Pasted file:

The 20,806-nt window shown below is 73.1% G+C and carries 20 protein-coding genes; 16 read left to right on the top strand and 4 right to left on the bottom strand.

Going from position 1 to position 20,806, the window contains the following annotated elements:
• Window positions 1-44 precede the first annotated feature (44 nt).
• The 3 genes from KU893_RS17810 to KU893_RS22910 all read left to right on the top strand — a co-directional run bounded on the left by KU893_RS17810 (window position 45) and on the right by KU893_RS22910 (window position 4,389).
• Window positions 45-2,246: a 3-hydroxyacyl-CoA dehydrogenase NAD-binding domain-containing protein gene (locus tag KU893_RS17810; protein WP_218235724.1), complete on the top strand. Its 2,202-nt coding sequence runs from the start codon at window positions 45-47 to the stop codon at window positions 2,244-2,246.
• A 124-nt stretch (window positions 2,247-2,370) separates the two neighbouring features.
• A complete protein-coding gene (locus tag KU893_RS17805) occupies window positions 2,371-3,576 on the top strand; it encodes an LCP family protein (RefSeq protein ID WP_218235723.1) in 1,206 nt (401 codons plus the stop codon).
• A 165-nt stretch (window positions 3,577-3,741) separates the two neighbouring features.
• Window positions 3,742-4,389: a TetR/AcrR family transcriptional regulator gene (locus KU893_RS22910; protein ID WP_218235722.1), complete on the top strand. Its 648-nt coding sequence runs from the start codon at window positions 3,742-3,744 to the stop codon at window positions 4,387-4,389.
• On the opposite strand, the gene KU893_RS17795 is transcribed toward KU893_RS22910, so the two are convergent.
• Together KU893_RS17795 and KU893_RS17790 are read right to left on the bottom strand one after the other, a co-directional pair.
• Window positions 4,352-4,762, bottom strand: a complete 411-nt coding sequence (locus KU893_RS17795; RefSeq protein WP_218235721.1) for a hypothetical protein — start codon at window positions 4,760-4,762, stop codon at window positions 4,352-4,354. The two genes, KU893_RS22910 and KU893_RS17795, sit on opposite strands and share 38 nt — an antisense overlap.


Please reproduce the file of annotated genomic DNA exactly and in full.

The 20,806-nt window shown below is 73.1% G+C and carries 20 protein-coding genes; 16 read left to right on the top strand and 4 right to left on the bottom strand.

Going from position 1 to position 20,806, the window contains the following annotated elements:
• Window positions 1-44 precede the first annotated feature (44 nt).
• The 3 genes from KU893_RS17810 to KU893_RS22910 all read left to right on the top strand — a co-directional run bounded on the left by KU893_RS17810 (window position 45) and on the right by KU893_RS22910 (window position 4,389).
• Window positions 45-2,246: a 3-hydroxyacyl-CoA dehydrogenase NAD-binding domain-containing protein gene (locus tag KU893_RS17810; protein WP_218235724.1), complete on the top strand. Its 2,202-nt coding sequence runs from the start codon at window positions 45-47 to the stop codon at window positions 2,244-2,246.
• A 124-nt stretch (window positions 2,247-2,370) separates the two neighbouring features.
• A complete protein-coding gene (locus tag KU893_RS17805) occupies window positions 2,371-3,576 on the top strand; it encodes an LCP family protein (RefSeq protein ID WP_218235723.1) in 1,206 nt (401 codons plus the stop codon).
• A 165-nt stretch (window positions 3,577-3,741) separates the two neighbouring features.
• Window positions 3,742-4,389: a TetR/AcrR family transcriptional regulator gene (locus KU893_RS22910; protein ID WP_218235722.1), complete on the top strand. Its 648-nt coding sequence runs from the start codon at window positions 3,742-3,744 to the stop codon at window positions 4,387-4,389.
• On the opposite strand, the gene KU893_RS17795 is transcribed toward KU893_RS22910, so the two are convergent.
• Together KU893_RS17795 and KU893_RS17790 are read right to left on the bottom strand one after the other, a co-directional pair.
• Window positions 4,352-4,762, bottom strand: a complete 411-nt coding sequence (locus KU893_RS17795; RefSeq protein WP_218235721.1) for a hypothetical protein — start codon at window positions 4,760-4,762, stop codon at window positions 4,352-4,354. The two genes, KU893_RS22910 and KU893_RS17795, sit on opposite strands and share 38 nt — an antisense overlap.